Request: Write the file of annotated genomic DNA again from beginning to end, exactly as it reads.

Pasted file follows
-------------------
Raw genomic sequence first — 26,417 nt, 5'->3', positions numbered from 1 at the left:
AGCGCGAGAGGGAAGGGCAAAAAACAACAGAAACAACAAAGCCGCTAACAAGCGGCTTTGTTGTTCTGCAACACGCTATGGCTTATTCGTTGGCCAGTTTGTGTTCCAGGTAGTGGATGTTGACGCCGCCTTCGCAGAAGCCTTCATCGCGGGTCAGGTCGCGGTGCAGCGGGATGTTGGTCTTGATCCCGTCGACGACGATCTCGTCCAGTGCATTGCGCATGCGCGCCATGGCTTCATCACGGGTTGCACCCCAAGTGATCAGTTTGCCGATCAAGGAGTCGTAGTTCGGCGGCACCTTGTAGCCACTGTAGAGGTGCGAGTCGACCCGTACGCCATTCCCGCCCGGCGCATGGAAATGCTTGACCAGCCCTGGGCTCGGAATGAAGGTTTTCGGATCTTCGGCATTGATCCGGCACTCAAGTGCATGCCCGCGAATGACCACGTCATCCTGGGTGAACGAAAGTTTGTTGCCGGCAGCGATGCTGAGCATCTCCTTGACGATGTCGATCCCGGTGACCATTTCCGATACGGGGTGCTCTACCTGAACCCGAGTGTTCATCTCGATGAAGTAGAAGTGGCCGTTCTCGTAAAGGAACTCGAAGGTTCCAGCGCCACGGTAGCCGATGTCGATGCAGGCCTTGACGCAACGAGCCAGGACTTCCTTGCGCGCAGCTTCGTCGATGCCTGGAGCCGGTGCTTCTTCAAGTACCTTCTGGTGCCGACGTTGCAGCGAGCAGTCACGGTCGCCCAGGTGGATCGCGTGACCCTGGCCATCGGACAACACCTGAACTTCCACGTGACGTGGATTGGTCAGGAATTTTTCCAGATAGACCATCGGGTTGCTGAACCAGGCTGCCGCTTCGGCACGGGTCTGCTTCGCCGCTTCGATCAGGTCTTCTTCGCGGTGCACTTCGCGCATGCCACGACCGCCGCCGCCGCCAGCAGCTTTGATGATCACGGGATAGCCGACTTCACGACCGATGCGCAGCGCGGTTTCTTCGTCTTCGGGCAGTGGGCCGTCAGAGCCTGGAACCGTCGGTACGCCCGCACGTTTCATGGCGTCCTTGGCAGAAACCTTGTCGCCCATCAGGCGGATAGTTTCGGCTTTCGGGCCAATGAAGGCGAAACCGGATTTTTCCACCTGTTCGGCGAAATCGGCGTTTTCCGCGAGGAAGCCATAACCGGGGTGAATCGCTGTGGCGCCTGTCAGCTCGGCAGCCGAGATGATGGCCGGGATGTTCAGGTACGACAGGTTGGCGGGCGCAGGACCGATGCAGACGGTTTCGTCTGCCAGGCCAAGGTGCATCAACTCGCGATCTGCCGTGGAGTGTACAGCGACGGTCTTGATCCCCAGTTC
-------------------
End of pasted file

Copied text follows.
Raw genomic sequence first — 26,417 nt, 5'->3', positions numbered from 1 at the left:
AGCGCGAGAGGGAAGGGCAAAAAACAACAGAAACAACAAAGCCGCTAACAAGCGGCTTTGTTGTTCTGCAACACGCTATGGCTTATTCGTTGGCCAGTTTGTGTTCCAGGTAGTGGATGTTGACGCCGCCTTCGCAGAAGCCTTCATCGCGGGTCAGGTCGCGGTGCAGCGGGATGTTGGTCTTGATCCCGTCGACGACGATCTCGTCCAGTGCATTGCGCATGCGCGCCATGGCTTCATCACGGGTTGCACCCCAAGTGATCAGTTTGCCGATCAAGGAGTCGTAGTTCGGCGGCACCTTGTAGCCACTGTAGAGGTGCGAGTCGACCCGTACGCCATTCCCGCCCGGCGCATGGAAATGCTTGACCAGCCCTGGGCTCGGAATGAAGGTTTTCGGATCTTCGGCATTGATCCGGCACTCAAGTGCATGCCCGCGAATGACCACGTCATCCTGGGTGAACGAAAGTTTGTTGCCGGCAGCGATGCTGAGCATCTCCTTGACGATGTCGATCCCGGTGACCATTTCCGATACGGGGTGCTCTACCTGAACCCGAGTGTTCATCTCGATGAAGTAGAAGTGGCCGTTCTCGTAAAGGAACTCGAAGGTTCCAGCGCCACGGTAGCCGATGTCGATGCAGGCCTTGACGCAACGAGCCAGGACTTCCTTGCGCGCAGCTTCGTCGATGCCTGGAGCCGGTGCTTCTTCAAGTACCTTCTGGTGCCGACGTTGCAGCGAGCAGTCACGGTCGCCCAGGTGGATCGCGTGACCCTGGCCATCGGACAACACCTGAACTTCCACGTGACGTGGATTGGTCAGGAATTTTTCCAGATAGACCATCGGGTTGCTGAACCAGGCTGCCGCTTCGGCACGGGTCTGCTTCGCCGCTTCGATCAGGTCTTCTTCGCGGTGCACTTCGCGCATGCCACGACCGCCGCCGCCGCCAGCAGCTTTGATGATCACGGGATAGCCGACTTCACGACCGATGCGCAGCGCGGTTTCTTCGTCTTCGGGCAGTGGGCCGTCAGAGCCTGGAACCGTCGGTACGCCCGCACGTTTCATGGCGTCCTTGGCAGAAACCTTGTCGCCCATCAGGCGGATAGTTTCGGCTTTCGGGCCAATGAAGGCGAAACCGGATTTTTCCACCTGTTCGGCGAAATCGGCGTTTTCCGCGAGGAAGCCATAACCGGGGTGAATCGCTGTGGCGCCTGTCAGCTCGGCAGCCGAGATGATGGCCGGGATGTTCAGGTACGACAGGTTGGCGGGCGCAGGACCGATGCAGACGGTTTCGTCTGCCAGGCCAAGGTGCATCAACTCGCGATCTGCCGTGGAGTGTACAGCGACGGTCTTGATCCCCAGTTC